My View, Nick Tupper - Helping survivors to move forward

A Generic Photo of a patient undergoing breast cancer screening test. See PA Feature HEALTH Breast Cancer. Picture credit should read: PA Photo/thinkstockphotos. WARNING: This picture must only be used to accompany PA Feature HEALTH Breast Cancer.
A Generic Photo of a patient undergoing breast cancer screening test. See PA Feature HEALTH Breast Cancer. Picture credit should read: PA Photo/thinkstockphotos. WARNING: This picture must only be used to accompany PA Feature HEALTH Breast Cancer.
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Last month I touched on the important subject of cancer survivorship in Doncaster and how more and more of us are now living with the disease after early diagnosis and treatment.

It’s a theme I’m returning to again today as there is a lot happening across the borough that needs celebrating.

The NHS is key to identifying, diagnosing and treating people with cancer as soon as possible but there are other organisations that have an equally important role to play in helping survivors move forward with their lives, including charities and voluntary organisations.

On the whole, Doncaster’s cancer survivors tell us they are pleased with their clinical treatment but they still have many issues to face in managing their lives after treatment. I know from discussions with my own patients how important it is for them to regain control of their lives after battling such a serious illness.

Macmillan Cancer Support, who are doing some tremendous work in Doncaster alongside NHS, local authority and voluntary organisations, have spent a lot of time talking to cancer survivors to find out what is important to them. Their research found that wider issues, such as money, employment, information, support, health and wellbeing, hospital discharge, carer wellbeing, and communication between the professionals they have contact with can all have a major impact on their lives as they try to get back to a sense of normality.

The Doncaster Cancer Survivorship programme is helping make life better on a number of fronts, including: Macmillan funding is paying for the redesign and expanding role of the current St John’s Information Centre which is housed alongside Balby’s St John’s Hospice. This is becoming the survivorship ‘hub’ for referrals, providing people with valuable motivation, information, signposting and advice, plus arranging onward referrals to specialist organisations or groups. The centre is forging close ties with New Horizons, a community based organisation that provides welfare and benefits advice. Cancer Buddies has around 40 volunteers who provide important emotional support to people who have been on a cancer journey. Providing employers with the information and resources they need to better support cancer survivors to stay in their jobs or return to work. Running workshops to raise the profile of survivorship to help survivors take back control of their lives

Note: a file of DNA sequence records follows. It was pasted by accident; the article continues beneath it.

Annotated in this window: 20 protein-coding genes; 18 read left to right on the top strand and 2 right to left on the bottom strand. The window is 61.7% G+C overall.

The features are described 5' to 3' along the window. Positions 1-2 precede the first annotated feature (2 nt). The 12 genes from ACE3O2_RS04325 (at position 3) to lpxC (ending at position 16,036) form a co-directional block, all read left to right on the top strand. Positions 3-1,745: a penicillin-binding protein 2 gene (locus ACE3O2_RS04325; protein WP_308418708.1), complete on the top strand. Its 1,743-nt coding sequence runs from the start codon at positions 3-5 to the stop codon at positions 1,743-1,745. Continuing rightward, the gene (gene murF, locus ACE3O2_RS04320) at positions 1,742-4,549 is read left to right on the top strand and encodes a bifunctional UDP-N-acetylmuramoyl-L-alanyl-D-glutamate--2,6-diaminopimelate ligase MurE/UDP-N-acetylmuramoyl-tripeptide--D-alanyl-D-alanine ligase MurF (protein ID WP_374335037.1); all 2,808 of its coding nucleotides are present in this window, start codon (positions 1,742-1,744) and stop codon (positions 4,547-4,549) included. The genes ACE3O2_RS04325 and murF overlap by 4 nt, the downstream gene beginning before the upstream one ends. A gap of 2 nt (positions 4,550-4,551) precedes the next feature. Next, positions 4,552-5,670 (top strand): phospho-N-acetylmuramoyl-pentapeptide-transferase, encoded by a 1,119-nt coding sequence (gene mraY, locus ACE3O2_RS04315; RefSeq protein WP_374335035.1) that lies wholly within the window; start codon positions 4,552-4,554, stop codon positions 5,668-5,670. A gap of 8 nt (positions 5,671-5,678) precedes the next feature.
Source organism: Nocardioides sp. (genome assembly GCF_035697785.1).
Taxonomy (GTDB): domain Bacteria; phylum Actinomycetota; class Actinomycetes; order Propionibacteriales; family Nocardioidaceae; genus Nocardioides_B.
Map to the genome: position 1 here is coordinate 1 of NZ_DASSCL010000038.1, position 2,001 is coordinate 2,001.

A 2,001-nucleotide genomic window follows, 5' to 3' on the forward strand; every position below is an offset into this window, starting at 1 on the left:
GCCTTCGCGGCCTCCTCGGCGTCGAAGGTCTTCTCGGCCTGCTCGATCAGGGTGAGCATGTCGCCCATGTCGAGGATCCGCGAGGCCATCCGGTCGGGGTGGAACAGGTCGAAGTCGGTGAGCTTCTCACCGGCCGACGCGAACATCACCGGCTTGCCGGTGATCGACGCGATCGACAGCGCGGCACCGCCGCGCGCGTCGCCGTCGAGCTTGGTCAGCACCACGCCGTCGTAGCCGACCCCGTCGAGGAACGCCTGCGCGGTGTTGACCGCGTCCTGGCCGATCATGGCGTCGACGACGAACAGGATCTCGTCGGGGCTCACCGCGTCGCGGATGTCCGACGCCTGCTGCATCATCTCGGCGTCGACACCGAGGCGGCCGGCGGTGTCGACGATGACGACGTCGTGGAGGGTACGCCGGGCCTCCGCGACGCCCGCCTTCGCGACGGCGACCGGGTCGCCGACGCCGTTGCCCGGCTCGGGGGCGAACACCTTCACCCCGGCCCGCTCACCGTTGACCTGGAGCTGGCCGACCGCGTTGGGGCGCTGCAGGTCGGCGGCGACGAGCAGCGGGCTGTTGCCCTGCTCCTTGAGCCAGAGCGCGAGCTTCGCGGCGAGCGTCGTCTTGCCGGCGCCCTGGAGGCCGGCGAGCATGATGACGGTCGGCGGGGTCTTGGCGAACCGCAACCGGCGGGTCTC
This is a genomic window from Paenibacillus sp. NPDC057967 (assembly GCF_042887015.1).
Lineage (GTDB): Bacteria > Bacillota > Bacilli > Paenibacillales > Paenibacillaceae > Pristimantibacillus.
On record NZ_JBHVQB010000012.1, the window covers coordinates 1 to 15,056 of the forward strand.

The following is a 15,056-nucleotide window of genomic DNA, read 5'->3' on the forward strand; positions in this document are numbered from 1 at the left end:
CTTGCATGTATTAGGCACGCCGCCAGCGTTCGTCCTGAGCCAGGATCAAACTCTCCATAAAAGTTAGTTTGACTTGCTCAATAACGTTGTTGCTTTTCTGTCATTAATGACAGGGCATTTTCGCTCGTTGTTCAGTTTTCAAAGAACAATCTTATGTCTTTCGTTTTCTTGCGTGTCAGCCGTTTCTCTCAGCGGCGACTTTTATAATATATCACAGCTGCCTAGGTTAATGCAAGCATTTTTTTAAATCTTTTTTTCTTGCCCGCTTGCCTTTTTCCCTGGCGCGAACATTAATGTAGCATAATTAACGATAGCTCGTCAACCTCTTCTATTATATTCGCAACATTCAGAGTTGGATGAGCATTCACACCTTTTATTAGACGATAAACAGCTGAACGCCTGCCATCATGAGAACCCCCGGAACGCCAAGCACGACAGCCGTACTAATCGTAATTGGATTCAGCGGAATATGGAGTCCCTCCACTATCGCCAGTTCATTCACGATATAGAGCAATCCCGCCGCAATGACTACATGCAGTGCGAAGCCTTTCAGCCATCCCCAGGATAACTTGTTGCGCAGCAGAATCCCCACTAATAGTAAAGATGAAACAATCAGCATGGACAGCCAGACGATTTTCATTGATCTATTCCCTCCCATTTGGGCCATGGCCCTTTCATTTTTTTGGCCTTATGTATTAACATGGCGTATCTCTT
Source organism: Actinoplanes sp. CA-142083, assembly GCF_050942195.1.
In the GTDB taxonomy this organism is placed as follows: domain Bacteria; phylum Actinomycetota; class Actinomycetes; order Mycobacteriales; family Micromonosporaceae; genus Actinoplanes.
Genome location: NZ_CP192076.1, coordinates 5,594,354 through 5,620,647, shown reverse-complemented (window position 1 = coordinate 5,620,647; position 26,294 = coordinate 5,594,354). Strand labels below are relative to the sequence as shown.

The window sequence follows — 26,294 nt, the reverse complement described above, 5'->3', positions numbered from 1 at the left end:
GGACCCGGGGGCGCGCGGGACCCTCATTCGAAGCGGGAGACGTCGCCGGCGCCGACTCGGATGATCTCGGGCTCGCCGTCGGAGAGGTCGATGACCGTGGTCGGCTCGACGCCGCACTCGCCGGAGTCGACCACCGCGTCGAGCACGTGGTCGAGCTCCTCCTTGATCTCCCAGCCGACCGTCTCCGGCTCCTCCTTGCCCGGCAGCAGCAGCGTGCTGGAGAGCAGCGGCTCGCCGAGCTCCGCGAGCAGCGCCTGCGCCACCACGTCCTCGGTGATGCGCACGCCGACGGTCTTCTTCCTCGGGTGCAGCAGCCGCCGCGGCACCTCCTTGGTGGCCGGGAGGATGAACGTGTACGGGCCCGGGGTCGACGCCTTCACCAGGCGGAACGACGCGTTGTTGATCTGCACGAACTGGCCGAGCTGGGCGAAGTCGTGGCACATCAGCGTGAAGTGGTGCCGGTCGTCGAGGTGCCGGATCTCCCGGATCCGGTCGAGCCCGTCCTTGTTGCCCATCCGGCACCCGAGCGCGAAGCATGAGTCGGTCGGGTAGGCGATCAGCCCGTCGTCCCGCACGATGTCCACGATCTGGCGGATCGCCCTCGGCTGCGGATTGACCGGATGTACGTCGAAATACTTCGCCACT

I’m delighted town doctors like me are also now benefiting from the expertise of two GPs who have been trained and funded by Macmillan to focus on cancer survivorship. Dr David Crighton, from Bentley Surgery, and Dr Melanie Hinchliffe, from Askern’s Lakeside Practice, are visiting practices across the borough to raise awareness and provide GPs with advice and information.

Doncaster is leading the way in so many ways.

* Nick Tupper, chairman of Doncaster clinical commissioning group